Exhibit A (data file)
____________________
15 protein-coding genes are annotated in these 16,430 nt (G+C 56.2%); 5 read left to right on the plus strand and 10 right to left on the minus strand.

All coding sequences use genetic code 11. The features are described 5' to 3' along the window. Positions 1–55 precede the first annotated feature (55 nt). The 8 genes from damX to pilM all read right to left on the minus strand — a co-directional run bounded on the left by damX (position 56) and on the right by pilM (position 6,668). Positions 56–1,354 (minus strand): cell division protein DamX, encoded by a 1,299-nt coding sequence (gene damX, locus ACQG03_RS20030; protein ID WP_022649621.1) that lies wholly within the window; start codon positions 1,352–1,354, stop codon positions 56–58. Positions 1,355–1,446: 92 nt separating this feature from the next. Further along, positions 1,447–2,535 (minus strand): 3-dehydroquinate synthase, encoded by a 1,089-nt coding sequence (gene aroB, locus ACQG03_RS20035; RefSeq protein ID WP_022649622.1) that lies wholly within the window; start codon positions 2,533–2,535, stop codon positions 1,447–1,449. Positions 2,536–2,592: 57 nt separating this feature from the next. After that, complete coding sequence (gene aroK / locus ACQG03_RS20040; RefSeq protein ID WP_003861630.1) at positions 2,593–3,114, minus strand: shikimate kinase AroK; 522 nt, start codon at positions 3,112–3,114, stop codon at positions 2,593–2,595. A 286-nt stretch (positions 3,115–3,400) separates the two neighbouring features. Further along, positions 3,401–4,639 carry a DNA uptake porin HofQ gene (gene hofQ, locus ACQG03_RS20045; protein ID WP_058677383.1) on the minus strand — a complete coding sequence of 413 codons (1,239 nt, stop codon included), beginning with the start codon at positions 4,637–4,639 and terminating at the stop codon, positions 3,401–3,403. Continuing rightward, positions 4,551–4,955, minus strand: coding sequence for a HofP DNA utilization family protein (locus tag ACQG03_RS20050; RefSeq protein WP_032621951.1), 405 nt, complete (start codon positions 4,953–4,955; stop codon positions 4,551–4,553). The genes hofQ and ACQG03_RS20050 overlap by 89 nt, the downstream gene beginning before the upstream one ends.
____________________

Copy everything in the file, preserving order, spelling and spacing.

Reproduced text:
15 protein-coding genes are annotated in these 16,430 nt (G+C 56.2%); 5 read left to right on the plus strand and 10 right to left on the minus strand.

All coding sequences use genetic code 11. The features are described 5' to 3' along the window. Positions 1–55 precede the first annotated feature (55 nt). The 8 genes from damX to pilM all read right to left on the minus strand — a co-directional run bounded on the left by damX (position 56) and on the right by pilM (position 6,668). Positions 56–1,354 (minus strand): cell division protein DamX, encoded by a 1,299-nt coding sequence (gene damX, locus ACQG03_RS20030; protein ID WP_022649621.1) that lies wholly within the window; start codon positions 1,352–1,354, stop codon positions 56–58. Positions 1,355–1,446: 92 nt separating this feature from the next. Further along, positions 1,447–2,535 (minus strand): 3-dehydroquinate synthase, encoded by a 1,089-nt coding sequence (gene aroB, locus ACQG03_RS20035; RefSeq protein ID WP_022649622.1) that lies wholly within the window; start codon positions 2,533–2,535, stop codon positions 1,447–1,449. Positions 2,536–2,592: 57 nt separating this feature from the next. After that, complete coding sequence (gene aroK / locus ACQG03_RS20040; RefSeq protein ID WP_003861630.1) at positions 2,593–3,114, minus strand: shikimate kinase AroK; 522 nt, start codon at positions 3,112–3,114, stop codon at positions 2,593–2,595. A 286-nt stretch (positions 3,115–3,400) separates the two neighbouring features. Further along, positions 3,401–4,639 carry a DNA uptake porin HofQ gene (gene hofQ, locus ACQG03_RS20045; protein ID WP_058677383.1) on the minus strand — a complete coding sequence of 413 codons (1,239 nt, stop codon included), beginning with the start codon at positions 4,637–4,639 and terminating at the stop codon, positions 3,401–3,403. Continuing rightward, positions 4,551–4,955, minus strand: coding sequence for a HofP DNA utilization family protein (locus tag ACQG03_RS20050; RefSeq protein WP_032621951.1), 405 nt, complete (start codon positions 4,953–4,955; stop codon positions 4,551–4,553). The genes hofQ and ACQG03_RS20050 overlap by 89 nt, the downstream gene beginning before the upstream one ends.